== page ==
The global energy balance is sensitive to cloud albedo, and most particularly towards marine stratus (low-level) clouds which cover about 25% of the Earth. Cloud albedo is itself sensitive to changes in the cloud droplet number concentration. This droplet number depends, in a complex manner, on the concentration of cloud condensation nuclei (CCN), which, in turn, depends on aerosol concentration. Through this indirect effect, the negative radiative forcing caused by anthropogenic aerosol emissions might be further increased.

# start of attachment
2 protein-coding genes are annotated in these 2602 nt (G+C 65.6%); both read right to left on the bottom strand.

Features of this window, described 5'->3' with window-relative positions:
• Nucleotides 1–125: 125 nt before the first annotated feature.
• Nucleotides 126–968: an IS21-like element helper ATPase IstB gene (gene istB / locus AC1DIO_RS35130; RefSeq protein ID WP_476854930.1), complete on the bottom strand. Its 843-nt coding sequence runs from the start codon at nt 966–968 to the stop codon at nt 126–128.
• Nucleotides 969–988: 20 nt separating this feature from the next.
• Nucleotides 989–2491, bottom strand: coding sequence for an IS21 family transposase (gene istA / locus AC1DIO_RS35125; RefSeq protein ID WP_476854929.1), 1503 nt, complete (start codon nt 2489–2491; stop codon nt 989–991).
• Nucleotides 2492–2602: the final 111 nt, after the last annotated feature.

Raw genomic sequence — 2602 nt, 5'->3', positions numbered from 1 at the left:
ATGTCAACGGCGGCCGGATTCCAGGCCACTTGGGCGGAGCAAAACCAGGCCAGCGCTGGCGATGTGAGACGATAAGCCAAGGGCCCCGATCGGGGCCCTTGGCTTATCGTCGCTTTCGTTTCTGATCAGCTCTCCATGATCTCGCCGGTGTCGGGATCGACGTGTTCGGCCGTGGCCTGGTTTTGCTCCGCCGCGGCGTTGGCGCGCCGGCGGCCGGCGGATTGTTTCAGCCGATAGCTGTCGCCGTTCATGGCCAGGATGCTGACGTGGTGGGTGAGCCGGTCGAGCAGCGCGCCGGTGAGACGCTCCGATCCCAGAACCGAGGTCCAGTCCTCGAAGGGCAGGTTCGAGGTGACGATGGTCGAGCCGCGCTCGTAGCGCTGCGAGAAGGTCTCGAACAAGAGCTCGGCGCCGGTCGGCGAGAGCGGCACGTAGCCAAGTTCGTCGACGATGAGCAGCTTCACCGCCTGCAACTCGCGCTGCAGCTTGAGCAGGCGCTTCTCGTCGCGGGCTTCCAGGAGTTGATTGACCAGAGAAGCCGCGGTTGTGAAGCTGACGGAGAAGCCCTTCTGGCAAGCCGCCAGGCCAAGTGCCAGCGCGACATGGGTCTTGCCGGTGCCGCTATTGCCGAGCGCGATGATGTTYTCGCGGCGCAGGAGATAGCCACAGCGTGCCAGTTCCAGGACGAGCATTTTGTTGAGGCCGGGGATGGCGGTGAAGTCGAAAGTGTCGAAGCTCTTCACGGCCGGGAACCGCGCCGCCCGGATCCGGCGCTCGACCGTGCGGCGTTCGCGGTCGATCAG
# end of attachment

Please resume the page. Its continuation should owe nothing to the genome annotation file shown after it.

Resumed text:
Particles of sizes around 0.1m diameter composed of water soluble substances are highly effective as CCN. This includes both sulphate aerosols and organic aerosols from biomass burning. Direct observations of the impact of CCN on cloud albedos have been reported (Coakley et al., 1987; Kim & Cess, 1993). Estimates from modelling studies of the indirect radiative effects of aerosols vary widely. Jones et al. (1994) calculated the indirect global-mean effect since pre-industrial times to be about -1.3Wm-2, whilst Kaufman & Chou (1993) found a forcing of -0.45Wm-2. Despite the level of uncertainty, indirect negative radiative forcing is believed to be comparable to the direct forcing.